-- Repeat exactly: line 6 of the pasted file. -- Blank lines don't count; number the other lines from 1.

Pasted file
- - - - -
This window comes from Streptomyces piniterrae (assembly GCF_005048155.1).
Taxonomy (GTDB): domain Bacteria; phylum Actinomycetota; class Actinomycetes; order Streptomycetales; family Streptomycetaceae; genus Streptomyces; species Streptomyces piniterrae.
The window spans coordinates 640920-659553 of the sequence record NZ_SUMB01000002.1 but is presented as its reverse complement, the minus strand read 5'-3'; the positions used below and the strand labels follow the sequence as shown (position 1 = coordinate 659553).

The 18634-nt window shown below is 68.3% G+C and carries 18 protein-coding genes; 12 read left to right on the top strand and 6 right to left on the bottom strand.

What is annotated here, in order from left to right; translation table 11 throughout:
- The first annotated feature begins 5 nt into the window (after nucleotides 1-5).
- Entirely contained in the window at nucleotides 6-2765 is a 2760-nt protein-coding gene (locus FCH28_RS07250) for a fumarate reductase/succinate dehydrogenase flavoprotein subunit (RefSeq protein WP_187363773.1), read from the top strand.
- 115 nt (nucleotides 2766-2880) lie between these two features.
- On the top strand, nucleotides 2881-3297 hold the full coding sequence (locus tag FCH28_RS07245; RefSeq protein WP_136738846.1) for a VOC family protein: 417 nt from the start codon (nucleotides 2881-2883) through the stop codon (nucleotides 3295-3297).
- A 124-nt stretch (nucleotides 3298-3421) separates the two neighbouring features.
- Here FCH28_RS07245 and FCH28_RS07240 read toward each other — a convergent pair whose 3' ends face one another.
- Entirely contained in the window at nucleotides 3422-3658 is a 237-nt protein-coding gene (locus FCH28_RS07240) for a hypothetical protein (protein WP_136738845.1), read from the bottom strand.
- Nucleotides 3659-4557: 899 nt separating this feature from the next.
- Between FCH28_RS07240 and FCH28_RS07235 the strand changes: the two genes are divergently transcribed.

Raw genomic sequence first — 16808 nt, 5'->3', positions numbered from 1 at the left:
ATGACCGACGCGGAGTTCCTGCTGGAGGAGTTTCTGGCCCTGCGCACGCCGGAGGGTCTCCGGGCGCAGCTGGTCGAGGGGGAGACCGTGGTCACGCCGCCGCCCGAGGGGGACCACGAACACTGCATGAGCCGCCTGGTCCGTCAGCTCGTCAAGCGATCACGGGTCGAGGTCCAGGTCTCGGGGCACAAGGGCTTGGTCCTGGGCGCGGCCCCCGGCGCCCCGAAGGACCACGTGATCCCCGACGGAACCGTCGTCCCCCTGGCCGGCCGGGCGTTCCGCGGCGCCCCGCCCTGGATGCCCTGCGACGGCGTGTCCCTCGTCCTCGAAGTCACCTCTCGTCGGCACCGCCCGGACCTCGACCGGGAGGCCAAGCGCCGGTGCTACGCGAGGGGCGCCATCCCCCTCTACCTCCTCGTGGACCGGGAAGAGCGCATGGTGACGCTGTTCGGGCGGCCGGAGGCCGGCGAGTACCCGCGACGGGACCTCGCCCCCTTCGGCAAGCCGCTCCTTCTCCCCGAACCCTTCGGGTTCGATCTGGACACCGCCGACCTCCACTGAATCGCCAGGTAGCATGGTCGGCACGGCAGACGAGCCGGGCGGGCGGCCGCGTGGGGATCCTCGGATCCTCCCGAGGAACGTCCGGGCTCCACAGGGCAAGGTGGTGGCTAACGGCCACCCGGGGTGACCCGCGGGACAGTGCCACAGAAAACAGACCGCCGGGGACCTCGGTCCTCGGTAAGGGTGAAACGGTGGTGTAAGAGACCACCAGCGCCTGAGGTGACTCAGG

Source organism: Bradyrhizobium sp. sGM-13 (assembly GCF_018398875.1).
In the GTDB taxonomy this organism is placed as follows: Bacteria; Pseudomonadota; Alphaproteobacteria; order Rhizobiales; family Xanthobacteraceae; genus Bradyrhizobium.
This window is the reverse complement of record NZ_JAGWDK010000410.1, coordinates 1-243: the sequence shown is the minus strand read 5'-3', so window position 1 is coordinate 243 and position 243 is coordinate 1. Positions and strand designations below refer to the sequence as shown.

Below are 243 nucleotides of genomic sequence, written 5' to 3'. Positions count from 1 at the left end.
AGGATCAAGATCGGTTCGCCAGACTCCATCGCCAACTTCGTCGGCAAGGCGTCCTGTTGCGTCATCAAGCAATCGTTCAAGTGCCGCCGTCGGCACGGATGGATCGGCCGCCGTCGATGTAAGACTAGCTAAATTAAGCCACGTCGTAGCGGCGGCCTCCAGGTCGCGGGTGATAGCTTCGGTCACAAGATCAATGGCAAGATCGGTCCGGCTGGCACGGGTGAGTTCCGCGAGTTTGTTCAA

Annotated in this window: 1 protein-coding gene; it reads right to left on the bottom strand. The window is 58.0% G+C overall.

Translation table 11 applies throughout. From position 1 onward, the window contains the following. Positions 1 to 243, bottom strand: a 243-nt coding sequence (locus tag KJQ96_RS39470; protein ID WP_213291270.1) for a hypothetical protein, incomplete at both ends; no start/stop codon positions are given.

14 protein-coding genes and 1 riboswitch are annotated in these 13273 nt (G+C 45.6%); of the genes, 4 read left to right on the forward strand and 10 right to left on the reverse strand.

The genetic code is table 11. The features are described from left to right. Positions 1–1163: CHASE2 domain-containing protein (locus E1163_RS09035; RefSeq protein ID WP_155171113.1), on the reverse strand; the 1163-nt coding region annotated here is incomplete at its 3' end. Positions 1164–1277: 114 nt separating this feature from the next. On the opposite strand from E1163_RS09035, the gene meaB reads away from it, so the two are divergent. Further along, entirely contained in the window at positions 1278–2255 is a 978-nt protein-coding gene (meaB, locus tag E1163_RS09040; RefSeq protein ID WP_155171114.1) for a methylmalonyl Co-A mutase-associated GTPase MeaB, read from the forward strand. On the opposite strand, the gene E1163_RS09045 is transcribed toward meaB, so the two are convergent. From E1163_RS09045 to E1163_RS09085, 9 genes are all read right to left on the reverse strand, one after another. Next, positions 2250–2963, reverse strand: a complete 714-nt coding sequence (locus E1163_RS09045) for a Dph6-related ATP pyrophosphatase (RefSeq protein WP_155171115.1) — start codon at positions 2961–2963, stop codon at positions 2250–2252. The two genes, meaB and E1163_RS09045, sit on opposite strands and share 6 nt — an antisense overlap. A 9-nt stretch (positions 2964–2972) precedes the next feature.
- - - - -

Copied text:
- The first annotated feature begins 5 nt into the window (after nucleotides 1-5).